The frustrating numbers, though, come on energy policy. 59% of Americans polled believe it is very or somewhat likely that within the next 25 years the U.S. will develop an alternative to oil as our major source of energy. That might hearten greens but it also shows how unrealistic Americans are on energy. Right now fossil fuels—coal, oil and natural gas—are responsible for 85% of America’s energy supply, and it would take a Herculean effort to displace oil in just a quarter century.

  5. “Because Britain currently gets 90% of its energy from fossil fuels, it’s no surprise that getting off fossil fuels requires big, big changes – a total change in the transport fleet; a complete change of most building heating systems; and a 10- or 20-fold increase in green power.

    Given the general tendency of the public to say “no” to wind farms, “no” to nuclear power, “no” to tidal barrages – “no” to anything other than fossil fuel power systems – I am worried that we won’t actually get off fossil fuels when we need to. Instead, we’ll settle for half-measures: slightly-more-efficient fossil-fuel power stations, cars, and home heating systems; a fig-leaf of a carbon trading system; a sprinkling of wind turbines; an inadequate number of nuclear power stations.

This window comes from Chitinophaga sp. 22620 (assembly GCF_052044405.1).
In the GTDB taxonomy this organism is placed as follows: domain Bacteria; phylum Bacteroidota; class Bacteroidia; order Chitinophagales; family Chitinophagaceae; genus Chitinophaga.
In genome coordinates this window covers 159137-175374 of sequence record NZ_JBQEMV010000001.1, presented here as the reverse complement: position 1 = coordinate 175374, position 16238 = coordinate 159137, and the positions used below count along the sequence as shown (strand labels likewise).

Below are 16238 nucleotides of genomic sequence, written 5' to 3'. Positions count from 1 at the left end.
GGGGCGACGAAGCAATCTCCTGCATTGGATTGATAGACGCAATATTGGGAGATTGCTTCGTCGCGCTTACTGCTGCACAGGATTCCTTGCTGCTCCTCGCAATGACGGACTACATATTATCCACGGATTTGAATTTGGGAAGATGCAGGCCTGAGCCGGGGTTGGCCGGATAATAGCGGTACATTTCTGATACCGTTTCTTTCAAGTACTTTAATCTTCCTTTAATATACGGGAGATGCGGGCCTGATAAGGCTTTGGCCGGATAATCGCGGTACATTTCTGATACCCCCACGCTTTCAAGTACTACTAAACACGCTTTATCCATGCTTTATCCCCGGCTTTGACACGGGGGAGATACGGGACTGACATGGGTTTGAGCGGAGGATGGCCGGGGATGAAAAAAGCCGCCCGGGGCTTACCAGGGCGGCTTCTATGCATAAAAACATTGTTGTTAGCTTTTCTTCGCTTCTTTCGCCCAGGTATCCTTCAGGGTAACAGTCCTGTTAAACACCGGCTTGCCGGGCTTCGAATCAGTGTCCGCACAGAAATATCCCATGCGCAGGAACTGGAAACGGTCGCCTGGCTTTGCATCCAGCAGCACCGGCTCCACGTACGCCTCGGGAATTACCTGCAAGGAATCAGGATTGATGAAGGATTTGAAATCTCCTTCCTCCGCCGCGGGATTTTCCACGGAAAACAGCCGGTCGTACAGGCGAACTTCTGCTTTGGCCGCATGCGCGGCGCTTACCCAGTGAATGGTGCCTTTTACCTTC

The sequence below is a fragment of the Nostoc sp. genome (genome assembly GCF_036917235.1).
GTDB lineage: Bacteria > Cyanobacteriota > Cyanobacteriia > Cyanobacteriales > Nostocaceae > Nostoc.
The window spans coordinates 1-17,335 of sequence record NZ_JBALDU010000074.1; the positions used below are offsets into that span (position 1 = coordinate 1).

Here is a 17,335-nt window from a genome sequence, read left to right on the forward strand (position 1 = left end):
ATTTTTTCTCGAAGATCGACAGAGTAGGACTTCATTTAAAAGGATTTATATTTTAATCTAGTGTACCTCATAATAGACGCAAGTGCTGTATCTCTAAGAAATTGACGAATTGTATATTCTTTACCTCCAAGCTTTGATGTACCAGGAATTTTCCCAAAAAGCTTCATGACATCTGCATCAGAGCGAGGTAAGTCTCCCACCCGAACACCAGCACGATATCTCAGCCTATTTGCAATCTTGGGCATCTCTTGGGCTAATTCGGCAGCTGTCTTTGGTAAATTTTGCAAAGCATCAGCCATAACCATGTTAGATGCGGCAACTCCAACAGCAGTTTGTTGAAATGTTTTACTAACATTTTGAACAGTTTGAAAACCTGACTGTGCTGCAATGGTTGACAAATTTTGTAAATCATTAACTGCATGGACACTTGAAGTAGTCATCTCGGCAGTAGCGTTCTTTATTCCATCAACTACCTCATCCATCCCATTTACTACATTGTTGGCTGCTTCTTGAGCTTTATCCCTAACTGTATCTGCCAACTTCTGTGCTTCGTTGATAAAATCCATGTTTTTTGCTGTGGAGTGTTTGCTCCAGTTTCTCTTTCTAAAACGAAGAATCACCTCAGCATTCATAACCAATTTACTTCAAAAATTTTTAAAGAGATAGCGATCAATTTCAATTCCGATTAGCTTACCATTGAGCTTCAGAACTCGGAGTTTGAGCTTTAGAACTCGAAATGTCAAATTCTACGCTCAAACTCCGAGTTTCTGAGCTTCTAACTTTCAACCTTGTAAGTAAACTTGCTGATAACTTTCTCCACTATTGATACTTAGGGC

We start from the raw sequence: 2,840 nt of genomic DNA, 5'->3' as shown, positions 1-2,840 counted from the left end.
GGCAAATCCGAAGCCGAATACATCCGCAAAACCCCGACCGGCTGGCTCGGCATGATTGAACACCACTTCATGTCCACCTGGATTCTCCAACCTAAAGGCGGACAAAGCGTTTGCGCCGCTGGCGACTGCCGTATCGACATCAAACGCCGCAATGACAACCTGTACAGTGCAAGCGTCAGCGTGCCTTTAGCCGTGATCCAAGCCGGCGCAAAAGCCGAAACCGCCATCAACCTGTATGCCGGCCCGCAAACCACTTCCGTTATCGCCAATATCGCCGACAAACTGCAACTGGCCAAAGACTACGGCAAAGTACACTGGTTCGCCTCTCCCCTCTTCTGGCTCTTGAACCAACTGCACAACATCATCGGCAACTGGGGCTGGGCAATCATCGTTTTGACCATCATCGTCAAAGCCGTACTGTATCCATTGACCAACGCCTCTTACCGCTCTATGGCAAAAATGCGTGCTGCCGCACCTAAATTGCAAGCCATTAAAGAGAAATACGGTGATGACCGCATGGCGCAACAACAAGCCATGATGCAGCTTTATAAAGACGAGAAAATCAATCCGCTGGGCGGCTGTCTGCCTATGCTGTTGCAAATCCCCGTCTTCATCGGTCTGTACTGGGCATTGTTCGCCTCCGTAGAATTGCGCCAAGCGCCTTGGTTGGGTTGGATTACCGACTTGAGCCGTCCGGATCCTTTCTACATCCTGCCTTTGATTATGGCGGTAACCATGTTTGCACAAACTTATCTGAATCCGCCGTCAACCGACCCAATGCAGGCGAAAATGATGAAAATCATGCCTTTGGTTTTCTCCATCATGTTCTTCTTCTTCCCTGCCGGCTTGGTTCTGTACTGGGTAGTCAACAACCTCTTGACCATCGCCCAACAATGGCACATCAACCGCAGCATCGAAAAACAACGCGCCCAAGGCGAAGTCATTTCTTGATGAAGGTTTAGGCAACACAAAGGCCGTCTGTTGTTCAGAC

We need to choose a plan that adds up. It is possible to make a plan that adds up, but it’s not going to be easy.

    We need to stop saying no and start saying yes. We need to stop the Punch and Judy show and get building.

    If you would like an honest, realistic energy policy that adds up, please tell all your political representatives and prospective political candidates.”

  6. Pingback: How good is gas?
  7. Stanford, UCD Researchers Say 100% Renewable Energy Possible By 2050

    thecarchik writes with news of an analysis published in Energy Policy by researchers from Stanford University and the University of California-Davis. “There are no technological or economic barriers to converting the entire world to clean, renewable energy sources, said author Mark Jacobson, a Stanford professor, saying it is only a question of ‘whether we have the societal and political will.’ During this decade, the two ‘fuels of the future’ will be electricity and gasoline. Beyond that, we can’t project.”

  8. Inconvenient Truths About ‘Renewable’ Energy

    The wind may never stop blowing, but the wind industry depends on steel, concrete and rare-earth metals (for the turbine magnets), none of which are renewable. Wind generates 0.2% of the world’s energy at present. Assuming that energy needs double in coming decades, we would have to build 100 times as many wind farms as we have today just to get to a paltry 10% from wind. We’d run out of non-renewable places to put them.